A breach of our values
We apologise unreservedly to the Puutu Kunti Kurrama and Pinikura (PKKP) people, and to people across Australia and beyond, for the destruction of Juukan Gorge.
In allowing the destruction of Juukan Gorge to occur, we fell far short of our values as a company and breached the trust placed in us by the Traditional Owners of the lands on which we operate. It is our collective responsibility to ensure that the destruction of a site of such exceptional cultural significance never happens again, to earn back the trust that has been lost and to re-establish our leadership in communities and social performance.
A nearly two-decade-long timeline
Our relationship with the PKKP people extends over more than 17 years, with initial agreements covering our operations on PKKP land at Brockman 4 signed in 2006 and 2011. The decision to destroy the rock shelters was taken nearly eight years ago but, because mining is such a long-cycle industry, that decision was not actually implemented until 2020.
Internal and external reviews of the events leading to the blasting of the rock shelters at Juukan Gorge have highlighted deficiencies in how our partnership with the PKKP people was managed, a lack of integration of our heritage management with our front- line operational teams, and a work culture that was too focused on business performance and not enough on building and maintaining relationships with Traditional Owners.
The archaeological and ethnographic reports received in 2013/14 should have triggered an internal review of the implications of this material new information for the mine development plans. Such a review did not take place. Following completion of the archaeological surveys and other mitigation measures agreed with the PKKP people in 2014, the site was reclassified as ‘cleared’ for mining and removed from relevant risk registers. As a consequence, knowledge and awareness of the location and significance of the site was progressively lost. Further opportunities to revise the mine plan were missed in 2018, when the final archaeological report was received, and again during 2019/20.
We are engaging with the PKKP people to determine an appropriate remedy process for the destruction of the rock shelters. This includes providing funding to support their submission to the Joint Standing Committee on Northern Australia (the Parliamentary Inquiry) and their effective participation in discussions about how we rebuild and strengthen our partnership and provide a remedy that respects the wishes of these Traditional Owners.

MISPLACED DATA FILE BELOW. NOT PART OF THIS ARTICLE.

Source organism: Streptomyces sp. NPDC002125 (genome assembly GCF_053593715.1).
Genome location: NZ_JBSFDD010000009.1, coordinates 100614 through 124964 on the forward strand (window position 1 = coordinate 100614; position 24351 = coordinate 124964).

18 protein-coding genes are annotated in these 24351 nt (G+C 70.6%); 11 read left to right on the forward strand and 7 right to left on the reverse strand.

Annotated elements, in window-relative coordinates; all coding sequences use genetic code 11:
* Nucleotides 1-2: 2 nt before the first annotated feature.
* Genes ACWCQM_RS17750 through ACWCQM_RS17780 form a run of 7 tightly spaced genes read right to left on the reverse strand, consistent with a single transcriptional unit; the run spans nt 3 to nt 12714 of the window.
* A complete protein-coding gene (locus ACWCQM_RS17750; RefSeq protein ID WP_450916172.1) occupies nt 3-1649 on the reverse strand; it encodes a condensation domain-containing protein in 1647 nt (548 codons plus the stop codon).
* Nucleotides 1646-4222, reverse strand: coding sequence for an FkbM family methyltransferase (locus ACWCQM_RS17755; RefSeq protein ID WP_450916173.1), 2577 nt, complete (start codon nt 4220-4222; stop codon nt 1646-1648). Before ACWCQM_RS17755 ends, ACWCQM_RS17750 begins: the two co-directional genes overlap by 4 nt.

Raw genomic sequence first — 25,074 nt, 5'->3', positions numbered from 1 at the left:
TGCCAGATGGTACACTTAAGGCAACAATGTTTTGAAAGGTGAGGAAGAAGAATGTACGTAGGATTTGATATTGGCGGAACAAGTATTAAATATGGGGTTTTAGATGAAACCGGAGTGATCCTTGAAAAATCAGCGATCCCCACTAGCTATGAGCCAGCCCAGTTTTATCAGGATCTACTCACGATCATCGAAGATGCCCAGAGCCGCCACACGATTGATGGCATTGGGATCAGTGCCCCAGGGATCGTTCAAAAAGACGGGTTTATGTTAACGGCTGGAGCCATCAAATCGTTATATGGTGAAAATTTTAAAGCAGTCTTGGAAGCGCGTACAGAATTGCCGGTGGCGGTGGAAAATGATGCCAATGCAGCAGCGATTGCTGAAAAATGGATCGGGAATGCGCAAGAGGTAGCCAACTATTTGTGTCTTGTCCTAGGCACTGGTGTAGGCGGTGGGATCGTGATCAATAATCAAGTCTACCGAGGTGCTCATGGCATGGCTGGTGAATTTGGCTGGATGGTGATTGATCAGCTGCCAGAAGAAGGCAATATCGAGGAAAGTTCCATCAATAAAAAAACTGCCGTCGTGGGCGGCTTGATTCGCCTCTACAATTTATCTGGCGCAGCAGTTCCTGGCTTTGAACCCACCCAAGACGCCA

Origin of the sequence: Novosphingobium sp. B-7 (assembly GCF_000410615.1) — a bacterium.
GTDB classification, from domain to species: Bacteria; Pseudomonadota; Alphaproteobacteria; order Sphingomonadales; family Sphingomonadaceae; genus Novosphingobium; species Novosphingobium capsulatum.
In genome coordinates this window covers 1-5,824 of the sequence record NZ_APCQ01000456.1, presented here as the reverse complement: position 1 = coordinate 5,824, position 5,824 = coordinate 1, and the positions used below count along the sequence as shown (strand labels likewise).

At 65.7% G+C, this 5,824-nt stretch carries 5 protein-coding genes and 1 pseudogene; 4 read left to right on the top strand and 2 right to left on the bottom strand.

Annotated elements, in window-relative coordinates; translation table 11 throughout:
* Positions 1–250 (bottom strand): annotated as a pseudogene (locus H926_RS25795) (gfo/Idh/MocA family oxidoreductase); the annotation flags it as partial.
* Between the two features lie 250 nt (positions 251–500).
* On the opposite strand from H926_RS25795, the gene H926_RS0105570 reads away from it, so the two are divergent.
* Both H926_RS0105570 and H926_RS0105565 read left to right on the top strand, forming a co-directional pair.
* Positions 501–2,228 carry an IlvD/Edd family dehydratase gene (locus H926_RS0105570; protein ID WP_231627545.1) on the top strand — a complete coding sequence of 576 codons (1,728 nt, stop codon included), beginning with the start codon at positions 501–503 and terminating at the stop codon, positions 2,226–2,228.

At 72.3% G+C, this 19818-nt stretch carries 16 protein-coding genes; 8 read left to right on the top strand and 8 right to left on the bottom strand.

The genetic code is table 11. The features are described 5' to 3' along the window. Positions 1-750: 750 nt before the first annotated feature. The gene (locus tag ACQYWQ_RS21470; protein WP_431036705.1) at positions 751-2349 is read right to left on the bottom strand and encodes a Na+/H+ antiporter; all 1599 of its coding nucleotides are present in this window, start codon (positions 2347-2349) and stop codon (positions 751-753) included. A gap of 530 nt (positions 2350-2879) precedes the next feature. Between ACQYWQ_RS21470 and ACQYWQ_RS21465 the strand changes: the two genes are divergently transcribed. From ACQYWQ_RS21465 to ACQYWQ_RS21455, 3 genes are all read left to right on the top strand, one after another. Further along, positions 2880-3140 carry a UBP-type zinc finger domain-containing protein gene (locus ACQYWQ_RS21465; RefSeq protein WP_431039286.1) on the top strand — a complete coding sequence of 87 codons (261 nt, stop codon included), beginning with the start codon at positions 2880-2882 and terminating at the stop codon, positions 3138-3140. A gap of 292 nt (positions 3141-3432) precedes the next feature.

A moratorium has been agreed on mining in the Juukan Gorge area and work is underway on a remediation plan. In partnership with the PKKP people, we are focusing on understanding how, through the remediation of the Gorge, we can re-establish a sense of place that recognises the exceptional cultural significance and connection of the Juukan Gorge area to past, current, and future PKKP people as well as their aspirations for future use and interaction with the place.
Remediation of the Gorge will be a challenging project. While the Juukan 2 rock shelter is likely to be irreparably damaged, Juukan 1 appears to be largely intact. Both shelters will be restored to the fullest extent possible and, if it is safe, access will be re-established. Other parts of the Gorge, including the Snake pool, which were not impacted by the blast, will remain protected and its connection to the Juukan 1 and 2 rock shelters will be re-established.
Artefacts and other materials salvaged from the rock shelters during archaeological excavations have already been moved to a purpose-built conservation facility. Discussions are in progress with the PKKP people on the provision of an appropriate, permanent ‘keeping place’.